The doctor didn't offer much hope. But before the mother died, she signed her babies over to Eleanor. Today they're 13 years old and living happily with their adoptive family in New Jersey.
CALLED BY GOD Like the children of Haiti, Eleanor didn't have the happiest childhood or young adulthood. She grew up in a New Jersey home with an alcoholic father. Her mother made sure her children were in church every time the doors were open. It was there that Eleanor developed a love for singing and later got saved and filled with the Holy Ghost.
She married at age 27 to a man she met at church. "I married him not because I was in love but because he and the church elders thought we should," Eleanor says. By the time the couple moved to Los Angeles, the young bride was acquainted with her husband's unfaithfulness and violent temper.
Eleanor started fasting and praying. When her husband left to take a job back East, never offering an explanation or penny of support, Eleanor accepted it as God's intervention. Years later she found out he had died.
For income, Eleanor converted her Los Angeles home into a successful, licensed day care center. "It seemed I had been born with a skill for caring for children," she says. However, there was a still small voice speaking to Eleanor about the mission field.
Faced with financial burdens, Eleanor went on a 21-day fast that culminated with God's instructing her, she says, to sell her house. Unsure she had truly heard from God, Eleanor went on a longer fast that ended with the same instruction.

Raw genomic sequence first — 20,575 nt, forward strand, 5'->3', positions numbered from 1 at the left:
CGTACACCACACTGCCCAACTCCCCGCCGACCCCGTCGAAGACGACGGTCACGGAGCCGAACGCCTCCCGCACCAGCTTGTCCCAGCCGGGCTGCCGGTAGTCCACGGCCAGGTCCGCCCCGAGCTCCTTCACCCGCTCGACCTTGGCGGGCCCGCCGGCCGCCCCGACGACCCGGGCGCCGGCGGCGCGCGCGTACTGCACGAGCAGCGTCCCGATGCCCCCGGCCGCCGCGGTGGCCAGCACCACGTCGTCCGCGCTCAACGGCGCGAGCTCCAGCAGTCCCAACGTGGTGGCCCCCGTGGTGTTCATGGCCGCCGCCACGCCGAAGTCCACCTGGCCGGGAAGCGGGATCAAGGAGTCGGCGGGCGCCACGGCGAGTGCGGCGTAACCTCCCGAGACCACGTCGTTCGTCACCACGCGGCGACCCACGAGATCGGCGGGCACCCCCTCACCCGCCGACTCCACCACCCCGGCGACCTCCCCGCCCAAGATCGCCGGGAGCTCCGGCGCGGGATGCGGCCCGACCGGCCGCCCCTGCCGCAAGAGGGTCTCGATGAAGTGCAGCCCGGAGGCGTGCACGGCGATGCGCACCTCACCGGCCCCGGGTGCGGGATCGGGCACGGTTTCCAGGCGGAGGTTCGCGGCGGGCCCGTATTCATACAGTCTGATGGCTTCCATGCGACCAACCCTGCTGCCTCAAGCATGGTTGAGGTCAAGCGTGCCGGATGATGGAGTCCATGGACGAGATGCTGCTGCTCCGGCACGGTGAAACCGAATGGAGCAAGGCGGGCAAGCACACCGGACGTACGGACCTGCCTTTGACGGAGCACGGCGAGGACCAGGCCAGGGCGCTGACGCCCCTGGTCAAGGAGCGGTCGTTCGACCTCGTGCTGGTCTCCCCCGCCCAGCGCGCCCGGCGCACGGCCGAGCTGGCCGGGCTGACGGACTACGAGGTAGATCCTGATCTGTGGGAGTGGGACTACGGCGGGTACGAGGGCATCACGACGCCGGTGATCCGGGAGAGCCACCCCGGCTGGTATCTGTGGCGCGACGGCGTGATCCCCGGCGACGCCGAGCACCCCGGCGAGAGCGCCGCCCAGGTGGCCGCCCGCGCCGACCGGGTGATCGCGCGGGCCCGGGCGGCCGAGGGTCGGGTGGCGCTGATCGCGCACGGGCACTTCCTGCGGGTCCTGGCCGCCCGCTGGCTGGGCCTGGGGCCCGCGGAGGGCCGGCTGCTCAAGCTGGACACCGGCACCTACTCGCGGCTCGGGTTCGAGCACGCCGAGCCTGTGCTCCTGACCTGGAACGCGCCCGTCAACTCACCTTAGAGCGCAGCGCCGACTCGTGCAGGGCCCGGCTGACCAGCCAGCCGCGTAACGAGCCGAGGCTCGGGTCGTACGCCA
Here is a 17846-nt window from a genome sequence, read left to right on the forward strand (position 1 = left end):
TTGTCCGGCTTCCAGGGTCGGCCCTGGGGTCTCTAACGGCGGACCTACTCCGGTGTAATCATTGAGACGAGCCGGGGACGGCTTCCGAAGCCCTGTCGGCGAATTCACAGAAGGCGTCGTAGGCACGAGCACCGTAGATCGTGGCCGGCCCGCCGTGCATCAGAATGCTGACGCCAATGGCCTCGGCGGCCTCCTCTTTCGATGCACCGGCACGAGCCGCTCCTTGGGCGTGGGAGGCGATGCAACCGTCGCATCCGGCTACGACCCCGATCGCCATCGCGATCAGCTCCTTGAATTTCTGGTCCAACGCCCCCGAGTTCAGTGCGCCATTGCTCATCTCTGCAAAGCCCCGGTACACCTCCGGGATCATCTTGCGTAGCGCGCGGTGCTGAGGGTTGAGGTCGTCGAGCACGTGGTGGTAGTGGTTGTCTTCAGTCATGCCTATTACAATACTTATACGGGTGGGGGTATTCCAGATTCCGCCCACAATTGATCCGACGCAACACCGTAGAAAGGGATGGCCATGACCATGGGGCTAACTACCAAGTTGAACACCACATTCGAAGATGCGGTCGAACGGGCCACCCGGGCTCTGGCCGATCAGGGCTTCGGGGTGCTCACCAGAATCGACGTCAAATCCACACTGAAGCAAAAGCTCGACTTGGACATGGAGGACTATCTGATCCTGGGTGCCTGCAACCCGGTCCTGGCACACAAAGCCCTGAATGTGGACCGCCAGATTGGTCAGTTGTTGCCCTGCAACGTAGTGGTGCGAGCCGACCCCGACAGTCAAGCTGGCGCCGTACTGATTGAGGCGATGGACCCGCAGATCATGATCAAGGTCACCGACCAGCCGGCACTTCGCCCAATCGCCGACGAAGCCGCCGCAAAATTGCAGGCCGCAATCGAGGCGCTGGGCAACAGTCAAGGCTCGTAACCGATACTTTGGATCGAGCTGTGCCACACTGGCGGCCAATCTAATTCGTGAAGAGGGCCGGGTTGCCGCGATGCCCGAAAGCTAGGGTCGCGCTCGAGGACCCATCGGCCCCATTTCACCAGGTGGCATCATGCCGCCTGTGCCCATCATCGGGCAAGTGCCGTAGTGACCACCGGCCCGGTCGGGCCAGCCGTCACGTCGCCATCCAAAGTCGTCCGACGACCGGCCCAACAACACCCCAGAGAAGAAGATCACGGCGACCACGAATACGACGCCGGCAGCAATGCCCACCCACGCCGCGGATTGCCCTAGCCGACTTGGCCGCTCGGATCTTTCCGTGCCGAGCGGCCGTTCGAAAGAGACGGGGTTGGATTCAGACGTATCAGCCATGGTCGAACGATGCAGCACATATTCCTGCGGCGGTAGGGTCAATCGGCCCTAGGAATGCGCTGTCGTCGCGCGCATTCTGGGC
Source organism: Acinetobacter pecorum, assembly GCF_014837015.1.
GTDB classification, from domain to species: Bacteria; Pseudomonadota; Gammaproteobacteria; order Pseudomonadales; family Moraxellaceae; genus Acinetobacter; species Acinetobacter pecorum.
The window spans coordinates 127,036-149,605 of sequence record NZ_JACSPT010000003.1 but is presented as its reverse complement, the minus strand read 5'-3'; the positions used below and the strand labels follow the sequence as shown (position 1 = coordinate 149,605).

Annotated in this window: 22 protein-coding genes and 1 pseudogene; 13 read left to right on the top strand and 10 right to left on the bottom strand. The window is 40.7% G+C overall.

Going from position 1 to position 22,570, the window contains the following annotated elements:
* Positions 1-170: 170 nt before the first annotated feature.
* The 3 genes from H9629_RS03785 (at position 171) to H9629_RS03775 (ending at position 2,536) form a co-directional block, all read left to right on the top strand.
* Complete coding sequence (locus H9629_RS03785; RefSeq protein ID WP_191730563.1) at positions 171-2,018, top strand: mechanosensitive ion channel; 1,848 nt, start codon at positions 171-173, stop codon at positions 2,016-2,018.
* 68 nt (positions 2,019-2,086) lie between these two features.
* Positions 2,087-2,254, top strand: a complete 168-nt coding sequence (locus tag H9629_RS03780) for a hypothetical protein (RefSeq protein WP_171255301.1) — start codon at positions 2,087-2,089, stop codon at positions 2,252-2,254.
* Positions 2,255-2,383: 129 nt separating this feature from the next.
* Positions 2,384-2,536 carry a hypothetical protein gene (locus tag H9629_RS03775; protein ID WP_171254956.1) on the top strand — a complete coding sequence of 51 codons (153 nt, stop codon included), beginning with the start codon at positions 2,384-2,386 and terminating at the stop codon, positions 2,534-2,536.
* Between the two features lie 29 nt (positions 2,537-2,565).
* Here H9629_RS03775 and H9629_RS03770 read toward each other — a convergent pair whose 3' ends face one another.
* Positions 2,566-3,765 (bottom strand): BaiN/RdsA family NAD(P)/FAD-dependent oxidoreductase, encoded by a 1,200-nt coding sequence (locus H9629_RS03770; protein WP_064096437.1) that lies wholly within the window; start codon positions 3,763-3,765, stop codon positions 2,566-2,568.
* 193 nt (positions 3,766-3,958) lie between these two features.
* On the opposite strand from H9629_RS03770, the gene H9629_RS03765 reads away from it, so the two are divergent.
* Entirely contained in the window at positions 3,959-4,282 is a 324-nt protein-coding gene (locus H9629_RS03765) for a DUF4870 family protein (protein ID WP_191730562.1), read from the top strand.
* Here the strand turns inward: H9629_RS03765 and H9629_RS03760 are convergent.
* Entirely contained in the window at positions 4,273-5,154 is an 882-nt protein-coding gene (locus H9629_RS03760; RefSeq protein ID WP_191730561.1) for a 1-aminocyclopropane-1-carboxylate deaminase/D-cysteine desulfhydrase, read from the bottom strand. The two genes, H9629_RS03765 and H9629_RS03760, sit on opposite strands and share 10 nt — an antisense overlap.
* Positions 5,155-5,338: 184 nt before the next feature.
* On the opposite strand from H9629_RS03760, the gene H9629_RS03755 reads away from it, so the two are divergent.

Finally, she decided to put out a fleece. "I told the Lord, 'OK, I'll let the realtor list my house, but I won't let him put up a For Sale sign. Only one person may look at it, and if that person isn't interested, then I'll know this wasn't of God. I'll know the devil is trying to trick me.'"
The one person who looked at Eleanor's home decided to buy it.
Eventually Eleanor met missionaries from Haiti who invited her to come and see their work. The experience changed her life. "It made me want to give my whole life to sharing the gospel with these people," she says.
Today, when Eleanor is not in Haiti, she is traveling around North America, speaking and singing at churches and groups to raise funds for her ministry.
She leaves the CHO compound in good hands, employing 113 staffers: nine laundresses, plus teachers, nurses, cooks, housekeepers, janitors, guards, electricians, carpenters and painters.
"The children have great constant care," says Eleanor. "I've hired my neighbors. They're very happy to be here since there are no other jobs in the area."
Some may say Eleanor stands against insurmountable odds, but she fights the problems in Haiti with all she's got: prayer. "There is no defeat in the Lord Jesus Christ," she says. "I don't have money, but I have a wonderful faith. My greatest joy is to see these precious children grow up and become such vital members of God's kingdom."
Nancy Justice is a freelance writer in Florida.